Our research highlights the need for using combined methods of analysis that examine the same data from different perspectives. The use of statistical complexity analysis software (Kyle, 2016) has allowed us to account for every single noun and nominal group in the corpus. The range of indices in Kyle (2016) has allowed us to approach syntactic phenomena from a purely quantitative perspective. As a result, we have found that the use of the “Nouns as modifiers” index yields significant differences between Grades 8 and 12, which confirms our finding that premodification slots are of interest for the study of learner language development. The corpus-driven manual analysis of NPs, in turn, has allowed us to gain an in-depth understanding of the types of complexity patterns used by learners in the different grades. As a result of this approach, our research has produced a learner-generated taxonomy of NP syntactic complexity that can be used in studies that examine learner language in other contexts. By combining these two research methods, we hope to make a case for their integration and to enrich methodological pluralism (McEnery & Hardie, 2012; Römer, 2016). Moreover, the findings obtained with the two methods are consistent and thus show promising avenues for collaboration and complementarity.
Two methodological features of this study are worth considering. The fine-grained classification of NP types, which includes every NP type found in the corpus, may have determined the results of the statistical analysis: the more detailed the classification of NP, the more likely it is to obtain a low number of instances in some of the NP types. Another feature to be considered is that the manual parsing conducted did not include every single noun in the corpus. This may be seen as a limitation of this study. Another limitation lies in the use of automatic analysis software and POS tagging that was not written primarily to navigate learner language. The impact of these systems on learner-language analysis has rarely been explored in corpus linguistics, and we believe that these software solutions should be sensitive to the range of disfluencies of learner language. If the small number of errors found in the use of automatic tools in learner language are considered tolerable, the automatic analysis of complexity and frequency indices in learner language can be beneficial. Finally, this study has not offered a Contrastive Interlanguage Analysis (CIA) (Granger, 1996, 2015) as it is beyond the scope of this paper to look at other L1 learners or English as an L1.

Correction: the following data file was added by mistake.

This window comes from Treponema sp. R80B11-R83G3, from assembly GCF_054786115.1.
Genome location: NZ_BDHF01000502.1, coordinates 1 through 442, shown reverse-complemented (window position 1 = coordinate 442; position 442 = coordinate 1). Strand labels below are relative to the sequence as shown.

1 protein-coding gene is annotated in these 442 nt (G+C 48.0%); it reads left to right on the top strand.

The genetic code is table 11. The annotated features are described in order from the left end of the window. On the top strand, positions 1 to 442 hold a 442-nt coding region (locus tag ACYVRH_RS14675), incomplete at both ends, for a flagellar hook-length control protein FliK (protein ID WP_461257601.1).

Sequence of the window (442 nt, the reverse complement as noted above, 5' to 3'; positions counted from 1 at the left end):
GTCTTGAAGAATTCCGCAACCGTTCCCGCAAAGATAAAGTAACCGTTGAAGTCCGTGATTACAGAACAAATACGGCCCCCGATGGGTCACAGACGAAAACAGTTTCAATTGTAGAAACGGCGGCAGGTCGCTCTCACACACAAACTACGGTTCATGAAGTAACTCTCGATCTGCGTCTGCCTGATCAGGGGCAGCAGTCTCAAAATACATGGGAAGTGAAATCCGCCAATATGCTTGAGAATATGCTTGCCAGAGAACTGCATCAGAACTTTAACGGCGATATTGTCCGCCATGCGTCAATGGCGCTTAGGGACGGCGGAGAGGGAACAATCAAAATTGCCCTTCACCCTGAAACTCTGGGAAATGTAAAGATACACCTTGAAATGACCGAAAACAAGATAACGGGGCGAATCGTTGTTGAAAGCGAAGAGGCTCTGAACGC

Khushik, G. A., & Huhta, A. (2019). Investigating Syntactic Complexity in EFL Learners’ Writing across Common European Framework of Reference Levels A1, A2, and B1. Applied Linguistics.
The study investigates the linguistic basis of Common European Framework of Reference (CEFR) levels in English as a foreign language (EFL) learners’ writing. Specifically, it examines whether CEFR levels can be distinguished with reference to syntactic complexity (SC) and whether the results differ between two groups of EFL learners with different first languages (Sindhi and Finnish). This sheds light on the linguistic comparability of the CEFR levels across L1 groups. Informants were teenagers from Pakistan (N = 868) and Finland (N = 287) who wrote the same argumentative essay that was rated on a CEFR-based scale. The essays were analysed for 28 SC indices with the L2 Syntactic Complexity Analyzer and Coh-Metrix. Most indices were found to distinguish CEFR levels A1, A2, and B1 in both language groups: the clearest separators were the length of production units, subordination, and phrasal density indices. The learner groups differed most in the length measures and phrasal density when their CEFR level was controlled for. However, some indices remained the same, and the A1 level was more similar than A2 and B2 in terms of SC across the two groups.